OVA Board Candidates Discuss Berger Center’s Future, Golf Course Viability

Last Updated: 02-27-20

Al Haggerty

            Whether to remodel or replace Berger Center and the viability of Oakmont’s newly acquired golf courses drew the bulk of the attention at a Feb. 26 OVA Board Candidates Forum in Berger Center.

            In stark contrast to recent years when bitter controversies drew standing-room-only crowds, this year’s event drew a sparse crowd, leaving dozens of cookies uneaten during refreshment time at the close of proceedings.

            Answering written questions ranging from the future of the Central Activities Center to the viability of the golf courses in the face of diminishing interest in golf were the four candidates running for re-election: Board President Steve Spanier, Vice President Tom Kendrick and Directors Marianne Neufeld and Jess Marzak.

            The three who draw the most votes will serve two-year terms, with the fourth-place finisher serving the one year left in the two-year term of the late Al Medeiros. The election ends April 6.

            Reflecting on the challenges facing Oakmont over the past two years, Spanier said: “What doesn’t kill us makes us stronger.” “We’ve faced fires, power outages, policy disputes, a golf club sale and a homeless encampment. Out of these challenges, we’ve hardened our community against fire, forged new relationships with private companies and public officials, advanced strongly on solar and other resiliency projects, attacked a range of lingering issues and purchased golf club land we should have owned a long time ago. We hope to continue to solve Oakmont’s problems and, where necessary, make lemonade out of lemons.”

            Kendrick said the board’s most important accomplishments over the past two years “have been building trust and respect both within the board and throughout our community and establishing broad support for the board’s decisions. making decisions based on diverse inputs and striving for consensus has resulted in financially responsible outcomes that align with the best long-term interests of Oakmont.”

BERGER FUTURE

            Asked about the future of the Berger Center, Kendrick said “We need more data.” but added,“A case could be made for a new building.” He said that while the space in Berger is not used efficiently, noting the large storage rooms behind the stage, the building is in good shape with recently completed seismic work.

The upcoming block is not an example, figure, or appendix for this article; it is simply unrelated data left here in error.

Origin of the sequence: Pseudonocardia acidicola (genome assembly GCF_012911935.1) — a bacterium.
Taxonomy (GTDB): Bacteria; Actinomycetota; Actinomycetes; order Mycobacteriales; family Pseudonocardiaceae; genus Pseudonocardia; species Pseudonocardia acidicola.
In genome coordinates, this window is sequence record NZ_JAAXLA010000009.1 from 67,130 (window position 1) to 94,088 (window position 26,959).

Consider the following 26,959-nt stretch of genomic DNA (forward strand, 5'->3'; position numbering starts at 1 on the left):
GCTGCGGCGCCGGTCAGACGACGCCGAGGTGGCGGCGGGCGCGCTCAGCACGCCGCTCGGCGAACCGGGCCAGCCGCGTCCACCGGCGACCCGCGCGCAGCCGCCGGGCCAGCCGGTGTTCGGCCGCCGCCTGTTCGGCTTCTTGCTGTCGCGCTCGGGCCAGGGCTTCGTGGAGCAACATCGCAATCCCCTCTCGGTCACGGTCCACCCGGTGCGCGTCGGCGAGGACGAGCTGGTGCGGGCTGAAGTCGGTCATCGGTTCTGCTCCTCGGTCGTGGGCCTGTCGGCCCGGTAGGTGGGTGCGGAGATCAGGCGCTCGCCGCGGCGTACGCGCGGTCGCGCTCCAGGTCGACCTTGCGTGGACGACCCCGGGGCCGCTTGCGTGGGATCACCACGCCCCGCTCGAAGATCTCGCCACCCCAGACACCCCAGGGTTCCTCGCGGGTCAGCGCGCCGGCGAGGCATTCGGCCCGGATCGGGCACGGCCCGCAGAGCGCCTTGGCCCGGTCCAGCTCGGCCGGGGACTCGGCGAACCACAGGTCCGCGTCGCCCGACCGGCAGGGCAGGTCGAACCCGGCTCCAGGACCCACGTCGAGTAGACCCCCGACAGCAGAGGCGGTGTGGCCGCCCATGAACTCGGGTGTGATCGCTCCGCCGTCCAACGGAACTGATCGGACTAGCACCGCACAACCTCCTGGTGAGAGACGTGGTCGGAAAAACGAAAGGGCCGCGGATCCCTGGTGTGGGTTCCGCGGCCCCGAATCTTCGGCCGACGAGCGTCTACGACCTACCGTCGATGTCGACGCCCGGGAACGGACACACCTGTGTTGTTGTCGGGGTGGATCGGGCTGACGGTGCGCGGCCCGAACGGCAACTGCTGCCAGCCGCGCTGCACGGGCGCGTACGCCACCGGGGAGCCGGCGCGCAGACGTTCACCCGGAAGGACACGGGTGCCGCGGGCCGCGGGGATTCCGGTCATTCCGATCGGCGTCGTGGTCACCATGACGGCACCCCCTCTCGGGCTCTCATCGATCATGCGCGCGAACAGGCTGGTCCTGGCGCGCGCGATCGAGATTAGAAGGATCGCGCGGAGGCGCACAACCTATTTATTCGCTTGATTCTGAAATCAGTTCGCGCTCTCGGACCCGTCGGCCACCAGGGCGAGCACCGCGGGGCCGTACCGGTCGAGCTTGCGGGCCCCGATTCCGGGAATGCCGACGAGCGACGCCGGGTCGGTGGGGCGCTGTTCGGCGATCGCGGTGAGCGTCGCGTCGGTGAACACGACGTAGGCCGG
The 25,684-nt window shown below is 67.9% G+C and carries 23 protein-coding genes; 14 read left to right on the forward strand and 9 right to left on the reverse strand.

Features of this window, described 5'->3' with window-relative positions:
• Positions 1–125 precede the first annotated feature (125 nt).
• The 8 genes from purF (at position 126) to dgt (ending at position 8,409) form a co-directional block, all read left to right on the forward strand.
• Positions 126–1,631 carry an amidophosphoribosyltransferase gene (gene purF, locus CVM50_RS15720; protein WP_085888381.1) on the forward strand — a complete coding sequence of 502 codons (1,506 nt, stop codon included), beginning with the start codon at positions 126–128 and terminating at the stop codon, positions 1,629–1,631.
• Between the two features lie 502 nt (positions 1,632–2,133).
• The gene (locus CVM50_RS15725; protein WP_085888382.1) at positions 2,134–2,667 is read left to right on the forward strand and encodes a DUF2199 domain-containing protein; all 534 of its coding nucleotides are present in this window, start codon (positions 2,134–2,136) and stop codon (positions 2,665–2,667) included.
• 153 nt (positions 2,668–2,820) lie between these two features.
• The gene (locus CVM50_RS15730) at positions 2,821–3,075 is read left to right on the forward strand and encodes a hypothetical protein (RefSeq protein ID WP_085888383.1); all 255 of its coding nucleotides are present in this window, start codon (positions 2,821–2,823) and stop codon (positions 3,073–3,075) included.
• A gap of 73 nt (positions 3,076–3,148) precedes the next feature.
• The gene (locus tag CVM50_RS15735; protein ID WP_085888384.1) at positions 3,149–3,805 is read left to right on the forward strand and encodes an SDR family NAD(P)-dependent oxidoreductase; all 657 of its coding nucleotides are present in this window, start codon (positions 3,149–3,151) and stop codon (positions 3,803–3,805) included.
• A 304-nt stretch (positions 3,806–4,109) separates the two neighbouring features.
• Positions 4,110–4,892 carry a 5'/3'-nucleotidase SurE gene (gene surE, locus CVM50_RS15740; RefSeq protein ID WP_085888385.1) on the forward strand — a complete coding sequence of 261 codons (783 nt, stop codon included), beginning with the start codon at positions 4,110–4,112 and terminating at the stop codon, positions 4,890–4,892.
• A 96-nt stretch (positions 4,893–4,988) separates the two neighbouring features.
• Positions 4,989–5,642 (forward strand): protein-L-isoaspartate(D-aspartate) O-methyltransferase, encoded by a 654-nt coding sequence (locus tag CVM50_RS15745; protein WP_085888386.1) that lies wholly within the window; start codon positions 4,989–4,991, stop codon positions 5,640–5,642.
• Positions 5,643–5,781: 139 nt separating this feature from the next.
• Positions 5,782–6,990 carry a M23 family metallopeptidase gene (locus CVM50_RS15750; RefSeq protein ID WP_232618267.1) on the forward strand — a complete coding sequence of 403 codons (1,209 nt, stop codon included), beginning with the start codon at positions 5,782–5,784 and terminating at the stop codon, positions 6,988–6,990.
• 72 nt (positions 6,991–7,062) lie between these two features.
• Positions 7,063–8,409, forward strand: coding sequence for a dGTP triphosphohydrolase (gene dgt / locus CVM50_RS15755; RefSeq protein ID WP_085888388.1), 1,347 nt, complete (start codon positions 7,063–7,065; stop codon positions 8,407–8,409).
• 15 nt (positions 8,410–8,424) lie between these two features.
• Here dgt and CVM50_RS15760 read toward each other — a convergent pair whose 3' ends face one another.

Spanier said that while he is not predisposed to the need for a new building, the disruption to the community caused by remodeling Berger has to be figured in along with rapidly rising prices. Neufeld said she has “no set desire” for a new building, but noted that the cost of remodeling and a new building might be similar.

            Marzak noted that Berger was built when Oakmont had 1,000 residents, indicating that a new building may be needed. This, he said, leaves the question of what to do with Berger if there’s a new building. It’s “a big puzzle” that needs study, he concluded.

FUTURE OF GOLF

            Teeing up the discussion of the golf courses, Kendrick said, “There’s good news and bad news. The good news is we own two golf courses. The bad news is we own two golf courses.”

            Asked what effect the diminishing popularity of golf might have on the two golf courses, the candidates agreed that OVA control of the properties is the key. Spanier said 90 percent of the reason for the purchase was controlling the land. “If the golf courses aren’t viable, he said, “we go to the next thing that could work. We’ve thought about these things. If 36 holes don’t work, we can do other things.”

            “With opportunity comes risk,” Kendrick said. He said some other local golf courses might close, which could benefit the Oakmont courses. He added that the board did look at alternatives and other options “are pretty good. We’ll benefit wherever we wind up.”

            “We own the property,” Neufeld said. “We can do what we want.” Marzak said OVA has three to five years to figure it out. “We’re in the catbird seat,” he added.

            In his opening statement, Marzak said it’s important “to keep an eye on” the Los Guillicos homeless encampment across Highway 12 from Oakmont and the possibility of  “mission creep.” So far, he said, the residents of the camp appear to be compatible with Oakmont.

            Answering a question from the audience, the candidates speculated on whether some harsh comments on social media about board decisions was at least one reason for the lack of board candidates to challenge the four incumbents. Spanier said that while one can only speculate on the lack of new candidates, social media can have a negative impact. Neufeld and Kendrick agreed that social media has an impact. Some people making up a tiny minority, Kendrick added, like to be on the other side and throw bombs.

            The four agreed on the need for more board candidates and said that Oakmont committees can be a good feeder system. Marzak said he got involved through volunteering and witnessing the vitality of Oakmont residents. Spanier said the compatibility of the current board makes it feel safe to run for the board. Kendrick noted that a lot of former board members serve on committees and said they should be encouraged to run again for the board. He said that while board members are limited to two consecutive two-year terms, they can serve again after leaving the board.

            (To watch a video of the candidates night go to www.Oakmontvillage.com/videos)